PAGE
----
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Portraits of Poverty

January 13, 2000



The exhibit

Portraits of Poverty: Do You See What I See?




Through Saturday, Feb. 12

Washington County Arts Council Gallery, 41 S. Potomac St., Hagerstown; 301-791-3132

Hours: Tuesdays to Fridays, 10 a.m. to 5 p.m. Saturdays, 10 a.m. to 2 p.m.


By KATE COLEMAN / Staff Writer

The American economy is booming. Last year's unemployment rate averaged 4.2 percent, the lowest it has been for 30 years. But not everybody is living on "easy street."

Poverty is a reality for many, and that reality is hard.

cont. from lifestyle

"Portraits of Poverty: Do You See What I See?" is an exhibit of photographs about poverty. It also includes the stories of seven people who are poor or who have been poor. It will be on display at Washington County Arts Council Gallery through Saturday, Feb. 12. The opening reception is today from 2 to 4 p.m.

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The exhibit is presented by Center for Poverty Solutions, a nonprofit, charitable organization dedicated to eliminating the causes of poverty. It was formed in 1998 when two community agencies, Maryland Food Committee and Action for the Homeless, merged.

The exhibit is an attempt to address people's misunderstanding of poverty and myths about those who experience it, according to the exhibit catalog. Some of the 31 photos were taken by the subjects themselves. The people share their ideas about poverty, its causes and solutions. They share their lives.

Poverty is close to home. Although there has been welfare reform in Maryland, poverty hasn't gone away, says Carolyn Moller, community organizer in the Western Maryland office of Center for Poverty Solutions.

The exhibit is designed to get people thinking about what it means to be poor in Maryland and to encourage them to learn more.

Don Nisewarner Jr. of Hagerstown has two photographs in the exhibit. His subjects reflect his desire to focus on the positive.

"I was trying to show that there is help out there," he says.

One photo shows the entrance of the Community Action Council office, the agency that helped Nisewarner and his wife, Maria, purchase the home they have lived in for nearly two years.

"This is our home. We're not renting," Don Nisewarner, 41, says.

"It's a dream come true for us," says Maria Nisewarner.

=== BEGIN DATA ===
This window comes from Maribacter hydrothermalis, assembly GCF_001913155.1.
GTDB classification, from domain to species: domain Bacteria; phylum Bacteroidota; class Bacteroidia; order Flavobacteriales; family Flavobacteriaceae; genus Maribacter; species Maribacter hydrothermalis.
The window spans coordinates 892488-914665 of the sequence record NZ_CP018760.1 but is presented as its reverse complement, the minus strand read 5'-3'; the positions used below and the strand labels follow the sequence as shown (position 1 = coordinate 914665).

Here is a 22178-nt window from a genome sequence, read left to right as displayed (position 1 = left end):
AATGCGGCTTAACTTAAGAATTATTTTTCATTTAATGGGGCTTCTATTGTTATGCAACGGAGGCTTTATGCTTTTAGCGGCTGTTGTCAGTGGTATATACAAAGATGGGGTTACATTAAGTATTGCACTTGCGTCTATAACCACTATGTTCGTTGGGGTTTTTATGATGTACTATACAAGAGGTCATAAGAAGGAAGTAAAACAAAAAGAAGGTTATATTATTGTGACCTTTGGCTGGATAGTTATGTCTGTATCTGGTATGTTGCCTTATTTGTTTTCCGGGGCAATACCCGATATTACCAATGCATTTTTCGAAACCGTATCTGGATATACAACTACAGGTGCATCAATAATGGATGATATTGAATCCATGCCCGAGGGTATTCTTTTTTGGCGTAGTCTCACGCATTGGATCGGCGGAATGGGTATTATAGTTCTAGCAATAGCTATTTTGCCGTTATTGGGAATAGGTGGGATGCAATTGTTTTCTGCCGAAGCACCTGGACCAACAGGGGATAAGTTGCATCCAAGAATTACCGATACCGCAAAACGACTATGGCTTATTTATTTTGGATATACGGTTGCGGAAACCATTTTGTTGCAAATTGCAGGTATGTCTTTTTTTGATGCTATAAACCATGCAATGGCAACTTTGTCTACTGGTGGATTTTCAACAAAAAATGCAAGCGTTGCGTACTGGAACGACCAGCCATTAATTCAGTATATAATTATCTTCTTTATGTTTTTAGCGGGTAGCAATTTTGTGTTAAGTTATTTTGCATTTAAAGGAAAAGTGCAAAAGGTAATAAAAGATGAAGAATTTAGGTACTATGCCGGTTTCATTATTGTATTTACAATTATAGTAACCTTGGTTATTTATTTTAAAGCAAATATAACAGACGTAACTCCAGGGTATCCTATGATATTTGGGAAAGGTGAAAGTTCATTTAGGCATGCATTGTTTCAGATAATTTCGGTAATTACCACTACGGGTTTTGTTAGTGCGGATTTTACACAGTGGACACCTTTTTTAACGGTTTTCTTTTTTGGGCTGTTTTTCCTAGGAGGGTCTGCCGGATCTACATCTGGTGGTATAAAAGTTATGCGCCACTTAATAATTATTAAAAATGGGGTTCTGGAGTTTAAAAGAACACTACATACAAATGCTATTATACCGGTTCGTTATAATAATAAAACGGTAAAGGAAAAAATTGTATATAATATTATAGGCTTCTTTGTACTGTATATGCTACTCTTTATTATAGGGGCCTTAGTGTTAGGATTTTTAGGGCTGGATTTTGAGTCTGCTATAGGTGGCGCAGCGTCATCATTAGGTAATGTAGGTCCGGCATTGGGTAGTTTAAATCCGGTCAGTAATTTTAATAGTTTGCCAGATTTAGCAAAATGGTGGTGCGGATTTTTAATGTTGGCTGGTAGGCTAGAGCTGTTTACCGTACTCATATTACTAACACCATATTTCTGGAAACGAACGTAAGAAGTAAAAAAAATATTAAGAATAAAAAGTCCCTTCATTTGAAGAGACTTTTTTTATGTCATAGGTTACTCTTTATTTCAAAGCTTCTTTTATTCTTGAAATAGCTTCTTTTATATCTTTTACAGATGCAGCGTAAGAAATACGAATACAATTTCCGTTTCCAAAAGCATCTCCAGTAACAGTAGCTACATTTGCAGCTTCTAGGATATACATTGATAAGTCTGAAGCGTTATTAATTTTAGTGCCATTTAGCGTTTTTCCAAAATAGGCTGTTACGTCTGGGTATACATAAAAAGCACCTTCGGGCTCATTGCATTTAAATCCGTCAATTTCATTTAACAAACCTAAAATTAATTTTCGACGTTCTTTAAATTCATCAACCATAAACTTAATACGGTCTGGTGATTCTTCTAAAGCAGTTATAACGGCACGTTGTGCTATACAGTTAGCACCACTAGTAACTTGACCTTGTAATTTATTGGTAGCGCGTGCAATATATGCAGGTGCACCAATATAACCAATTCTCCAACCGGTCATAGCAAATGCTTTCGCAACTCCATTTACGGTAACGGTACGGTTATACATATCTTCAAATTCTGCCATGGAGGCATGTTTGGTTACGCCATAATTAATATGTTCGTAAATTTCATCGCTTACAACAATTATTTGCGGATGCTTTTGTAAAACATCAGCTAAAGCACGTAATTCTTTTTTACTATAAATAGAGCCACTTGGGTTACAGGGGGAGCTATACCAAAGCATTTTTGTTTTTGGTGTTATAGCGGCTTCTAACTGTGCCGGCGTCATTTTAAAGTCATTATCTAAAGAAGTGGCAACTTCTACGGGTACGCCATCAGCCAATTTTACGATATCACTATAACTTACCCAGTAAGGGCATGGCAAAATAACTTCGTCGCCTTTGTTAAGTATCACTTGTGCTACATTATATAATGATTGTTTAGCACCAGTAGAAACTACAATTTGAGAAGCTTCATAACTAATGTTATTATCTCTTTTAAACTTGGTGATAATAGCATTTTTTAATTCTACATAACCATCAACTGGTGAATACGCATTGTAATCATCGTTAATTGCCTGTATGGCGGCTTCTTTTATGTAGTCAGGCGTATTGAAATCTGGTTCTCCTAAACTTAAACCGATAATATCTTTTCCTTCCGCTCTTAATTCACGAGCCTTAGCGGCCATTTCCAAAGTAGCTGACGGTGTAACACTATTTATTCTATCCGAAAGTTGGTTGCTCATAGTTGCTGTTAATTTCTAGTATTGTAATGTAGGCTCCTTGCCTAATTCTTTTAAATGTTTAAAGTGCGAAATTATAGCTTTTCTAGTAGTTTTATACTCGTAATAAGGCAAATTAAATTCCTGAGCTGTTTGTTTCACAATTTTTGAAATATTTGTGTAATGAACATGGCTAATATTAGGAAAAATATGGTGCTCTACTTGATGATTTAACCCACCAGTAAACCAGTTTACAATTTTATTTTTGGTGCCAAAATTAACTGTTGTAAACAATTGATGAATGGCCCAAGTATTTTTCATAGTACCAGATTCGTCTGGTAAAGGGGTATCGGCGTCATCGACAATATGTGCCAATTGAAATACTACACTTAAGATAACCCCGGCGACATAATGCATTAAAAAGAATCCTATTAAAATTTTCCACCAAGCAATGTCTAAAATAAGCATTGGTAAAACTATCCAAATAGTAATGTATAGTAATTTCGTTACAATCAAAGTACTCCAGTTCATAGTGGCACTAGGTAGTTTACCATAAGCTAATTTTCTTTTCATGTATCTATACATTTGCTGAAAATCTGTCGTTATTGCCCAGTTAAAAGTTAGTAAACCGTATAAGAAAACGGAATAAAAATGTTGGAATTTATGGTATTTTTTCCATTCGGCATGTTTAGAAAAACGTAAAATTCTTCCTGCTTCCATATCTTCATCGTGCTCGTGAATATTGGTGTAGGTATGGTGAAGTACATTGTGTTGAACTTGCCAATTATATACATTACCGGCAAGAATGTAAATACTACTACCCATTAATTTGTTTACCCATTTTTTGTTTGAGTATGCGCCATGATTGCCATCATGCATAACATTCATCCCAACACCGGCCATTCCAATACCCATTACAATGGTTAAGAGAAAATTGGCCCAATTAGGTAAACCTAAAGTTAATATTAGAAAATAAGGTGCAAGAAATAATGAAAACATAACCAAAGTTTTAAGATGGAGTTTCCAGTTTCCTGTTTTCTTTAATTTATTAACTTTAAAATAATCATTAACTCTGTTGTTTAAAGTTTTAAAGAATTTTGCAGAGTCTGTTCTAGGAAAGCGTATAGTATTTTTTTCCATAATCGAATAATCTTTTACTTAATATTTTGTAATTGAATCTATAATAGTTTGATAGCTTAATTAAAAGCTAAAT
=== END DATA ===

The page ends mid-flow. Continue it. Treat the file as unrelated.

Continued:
Don Nisewarner's other exhibit photo shows benches in the alley at Hagerstown's Community Free Clinic, which he calls a "jewel." There are good, caring people at the clinic, he says. They have helped him and others who don't have health insurance or sufficient coverage to meet their needs. If people don't have the money to buy medication, prescriptions are just a piece of paper, Nisewarner says.

It was health problems that put the Nisewarner family into what Don Nisewarner calls a cycle of poverty. "It's hard to get out once you get in," says Maria Nisewarner, 39.

Don Nisewarner's severe diabetes was diagnosed when he was 6 years old. He had a heart attack at age 30. He has been diagnosed with depression. And although he wanted to work - and still would love to - he is unable to work and has been unemployed since 1992. Medicare covers most of his medical costs, but not medications or supplies, which include the pump that maintains a healthy insulin level.

In 1992, the Nisewarners' second child, Donald, was born. The birth of the 12-pound baby was difficult, and Donald and his mother had injuries that required surgical repair. Maria Nisewarner was out of work for three years. Medical debts reached $45,000.

The couple separated. Maria Nisewarner and the children, Donald and his sister, Anna, now 13, lived in public housing for a year and a half. She saw a poster with information about affordable housing and followed up on the lead.

The Nisewarners reunited and took advantage of Community Action Council's Family Self-Sufficiency program, which helped them set financial and life goals that enabled them to purchase their three-bedroom home in Community Estates in Hagerstown.

"We never gave up and never gave up," Maria Nisewarner reiterates. She credits her family's faith with helping. "We just kept believing we'd get a home, we'd get out of debt."

Maria, a licensed cosmetologist, works part time at a Hagerstown hair salon and drives to Baltimore once a week for the one remaining class she needs for her Maryland teacher certification. Don Nisewarner was president of the local Head Start group for two years and is a volunteer at Salem Avenue Elementary School.

Financial advisers tell people to have a certain amount of money in their savings account, to be prepared for emergencies, Maria Nisewarner says. If you're poor, savings are a luxury, Don Nisewarner says. "You can have savings, or you can eat."

Being poor could happen to anyone. "Very easily," Maria Nisewarner says.

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